PACE, Fla. - Students across the country gathered around their school's flagpoles Wednesday, and prayed. At one Florida school, however, theprayer was more of a celebration.
Pace High School's principal and athletic director were found
As the school buses rolled in,
"I think the prayers today were based more on our school and thestruggles we are facing, keeping our faith strong," said sophomoreTyler Lovett.
Last week, Principal Frank Lay and Athletic Director RobertFreeman were found not guilty on criminal contempt charges. It allstarted when Lay asked Freeman to say a prayer at a school athleticbanquet, violating a court-approved agreement.
Shelton Lovern with the Pace Assembly of God led the songs.
"I saw a comfort, a release in their attitudes spirit, gladeverything is in the past now," said Lovern.
"I think its caused us to be so much more bold for our faith,"senior Jordan Smith said.
A few years ago, the teachers wouldn't have stayed inside. Theywould have been out at the flagpole praying with the students.
"Today they were strictly out there in support role. In thepast, there was some interaction and connection. Since the consentdecree, we've had to back off," Principal Lay said.
Lay says the case has caused more students to speak out abouttheir faith, but it's difficult for some of the teachers to justsit back.
"There's a lot of teachers, faculty members here, administratorsof Christian faith and believers. Sometimes we have to restrainourselves, if you will, because we aren't able to do that," Layadded.
Lay says they'll continue to honor the agreement, but they won'tstand in the way of the students exercising their own freedom ofspeech.
On Thursday, September 17, Lay and Freeman were met with thecheers of over 300 people, as they headed into a Pensacola federalcourthouse. The two men faced jail time and fines if Judge M. CaseyRodgers finds they violated the 2008 agreement with the American CivilLiberties Union, or ACLU, that was approved by the court.
The court was filled to capacity when the proceedings began.Christian protesters, students and faculty lined the streetsoutside with signs and megaphones, protesting the ACLU.
During testimony, Lay admitted asking Freeman to say a blessingat an athletic banquet.
"It was out of habit, if you will, just saying a blessing overthe food," Lay said.
Over 700 Pace High School students took an unexcused absenceThursday to support their principal and coach. Pace High Schoolsenior Hayley Hinote says she believes the men did nothingwrong.
"It was more of a humble blessing that he offered, and I thinkthat's a Southern tradition. It's something you don't really thinktwice about in our community, and I think that's honestly the wayit was passed along, this is just something that came from withinthem as human beings and as Christians on top of that," saidHinote.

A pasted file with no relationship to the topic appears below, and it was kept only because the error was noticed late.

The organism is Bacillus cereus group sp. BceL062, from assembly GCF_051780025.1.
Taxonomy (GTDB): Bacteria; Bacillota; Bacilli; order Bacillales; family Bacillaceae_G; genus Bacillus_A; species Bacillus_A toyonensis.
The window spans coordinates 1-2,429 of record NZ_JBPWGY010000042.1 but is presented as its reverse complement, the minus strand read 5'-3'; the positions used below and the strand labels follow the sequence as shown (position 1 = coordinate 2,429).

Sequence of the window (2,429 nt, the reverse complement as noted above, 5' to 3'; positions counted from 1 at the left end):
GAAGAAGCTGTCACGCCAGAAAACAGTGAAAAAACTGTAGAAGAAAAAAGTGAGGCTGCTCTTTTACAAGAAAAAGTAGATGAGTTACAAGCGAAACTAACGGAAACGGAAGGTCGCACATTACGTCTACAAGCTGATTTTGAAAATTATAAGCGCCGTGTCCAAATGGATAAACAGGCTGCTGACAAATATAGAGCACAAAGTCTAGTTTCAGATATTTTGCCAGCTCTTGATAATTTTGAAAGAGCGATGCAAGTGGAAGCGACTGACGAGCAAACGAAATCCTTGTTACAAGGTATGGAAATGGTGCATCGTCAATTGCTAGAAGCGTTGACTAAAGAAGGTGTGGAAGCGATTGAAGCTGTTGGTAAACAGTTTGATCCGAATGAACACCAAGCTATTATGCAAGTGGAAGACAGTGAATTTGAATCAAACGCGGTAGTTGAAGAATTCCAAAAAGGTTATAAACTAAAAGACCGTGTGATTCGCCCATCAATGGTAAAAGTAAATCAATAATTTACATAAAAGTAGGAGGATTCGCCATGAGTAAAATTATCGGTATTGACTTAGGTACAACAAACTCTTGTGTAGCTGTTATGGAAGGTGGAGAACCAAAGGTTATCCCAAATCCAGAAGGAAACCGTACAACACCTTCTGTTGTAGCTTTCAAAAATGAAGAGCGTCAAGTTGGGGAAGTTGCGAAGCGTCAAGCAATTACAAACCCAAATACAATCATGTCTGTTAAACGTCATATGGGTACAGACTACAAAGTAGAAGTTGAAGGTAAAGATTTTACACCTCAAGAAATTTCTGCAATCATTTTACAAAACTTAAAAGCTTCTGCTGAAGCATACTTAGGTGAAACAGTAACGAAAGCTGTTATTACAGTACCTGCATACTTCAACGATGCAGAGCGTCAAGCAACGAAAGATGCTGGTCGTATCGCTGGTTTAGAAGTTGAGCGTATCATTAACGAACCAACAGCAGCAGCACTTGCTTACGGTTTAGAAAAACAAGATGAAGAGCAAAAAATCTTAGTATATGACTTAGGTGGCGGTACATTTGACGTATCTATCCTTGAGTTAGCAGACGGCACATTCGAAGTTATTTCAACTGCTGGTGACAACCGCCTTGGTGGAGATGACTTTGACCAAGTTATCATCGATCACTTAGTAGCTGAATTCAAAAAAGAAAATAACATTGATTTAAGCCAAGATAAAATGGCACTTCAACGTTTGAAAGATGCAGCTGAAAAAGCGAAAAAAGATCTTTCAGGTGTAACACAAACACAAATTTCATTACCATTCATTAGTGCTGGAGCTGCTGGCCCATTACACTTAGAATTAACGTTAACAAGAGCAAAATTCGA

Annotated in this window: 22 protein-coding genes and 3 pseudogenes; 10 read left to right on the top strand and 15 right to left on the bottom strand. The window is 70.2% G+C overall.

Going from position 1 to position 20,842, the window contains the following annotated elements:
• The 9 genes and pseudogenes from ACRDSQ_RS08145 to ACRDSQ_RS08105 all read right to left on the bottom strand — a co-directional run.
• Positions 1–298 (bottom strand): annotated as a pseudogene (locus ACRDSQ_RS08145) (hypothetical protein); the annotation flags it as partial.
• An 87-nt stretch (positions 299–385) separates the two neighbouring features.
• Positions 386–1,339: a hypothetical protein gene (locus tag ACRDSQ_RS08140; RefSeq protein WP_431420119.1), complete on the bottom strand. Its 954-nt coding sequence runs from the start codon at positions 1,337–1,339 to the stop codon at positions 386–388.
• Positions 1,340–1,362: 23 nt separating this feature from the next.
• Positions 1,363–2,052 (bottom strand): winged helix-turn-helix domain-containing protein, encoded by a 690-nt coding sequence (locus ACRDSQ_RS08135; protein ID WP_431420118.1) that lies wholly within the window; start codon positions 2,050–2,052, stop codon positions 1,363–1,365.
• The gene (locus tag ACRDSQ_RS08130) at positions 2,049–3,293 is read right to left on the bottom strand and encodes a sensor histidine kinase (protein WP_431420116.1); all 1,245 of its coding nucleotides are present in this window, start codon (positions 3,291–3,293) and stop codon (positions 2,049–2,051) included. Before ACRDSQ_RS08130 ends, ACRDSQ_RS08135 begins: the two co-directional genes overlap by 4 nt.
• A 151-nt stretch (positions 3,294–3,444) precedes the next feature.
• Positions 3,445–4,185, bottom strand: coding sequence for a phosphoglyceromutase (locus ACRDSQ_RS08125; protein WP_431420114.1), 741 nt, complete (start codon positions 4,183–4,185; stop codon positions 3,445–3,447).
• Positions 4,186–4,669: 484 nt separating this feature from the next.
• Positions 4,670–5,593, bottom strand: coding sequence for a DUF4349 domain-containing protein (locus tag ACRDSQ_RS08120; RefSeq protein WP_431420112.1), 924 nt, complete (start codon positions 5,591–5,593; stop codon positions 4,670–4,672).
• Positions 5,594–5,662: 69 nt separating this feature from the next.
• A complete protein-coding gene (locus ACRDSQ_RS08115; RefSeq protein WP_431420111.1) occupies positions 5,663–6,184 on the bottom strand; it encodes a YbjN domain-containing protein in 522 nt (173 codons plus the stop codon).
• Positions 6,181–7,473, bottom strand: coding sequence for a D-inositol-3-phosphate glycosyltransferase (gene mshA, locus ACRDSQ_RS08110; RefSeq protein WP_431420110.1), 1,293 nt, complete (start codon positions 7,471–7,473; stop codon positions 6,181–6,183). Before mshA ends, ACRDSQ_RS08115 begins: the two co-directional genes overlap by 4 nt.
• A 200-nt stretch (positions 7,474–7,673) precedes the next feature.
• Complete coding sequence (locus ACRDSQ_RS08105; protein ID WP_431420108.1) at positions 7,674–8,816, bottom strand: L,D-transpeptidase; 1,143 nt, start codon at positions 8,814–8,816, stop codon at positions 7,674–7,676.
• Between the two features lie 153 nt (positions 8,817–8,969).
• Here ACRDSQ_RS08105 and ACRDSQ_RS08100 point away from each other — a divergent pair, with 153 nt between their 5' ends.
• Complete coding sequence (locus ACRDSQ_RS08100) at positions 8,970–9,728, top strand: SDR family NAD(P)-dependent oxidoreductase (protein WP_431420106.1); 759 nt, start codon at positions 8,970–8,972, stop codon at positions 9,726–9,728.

Federal Court Judge Casey Rodgers said the court did not findthat Mr. Freeman and Mr. Lay violated the temporary injunction,with knowing intent, beyond a reasonable doubt. Her Honor handeddown not guilty verdicts for both men.
Minutes after the defense council received the verdict and leftthe courtroom they were greeted by an emotional, and extremelyexcited crowd.
Mr. Lay thanked his family and supporters.
"Above all, above all, I want to thank the Chief Council, Godthe Father, God The Son, and God the Holy Spirit," said Lay.
"I thank the judicial system of America, and let's give God theglory," Freeman added.
Pace High School students say they came up with an idea of aT-shirt to support Mr. Lay and Mr. Freeman.
"It shows all the percentages of what a Patriot [the school'smascot] is made up of: 'Compassion, Dedication, Determination,' andthen 'Spirit' is in bold because we're supporting the spirit of theLord," said Caroline Brantley.
Darby Cowan says the shirts are to let everyone know that Layand Freeman have had the support of their students from dayone.
"Mr. Lay is a hero to me, and he's a wonderful man, and I feltlike we needed to show our support in some way," said Cowan.
The students say they sold more than 600 T-shirts. Some of themoney will be used to pay for the shirts, and what is left will gotowards the Lay-Freeman defense fund.
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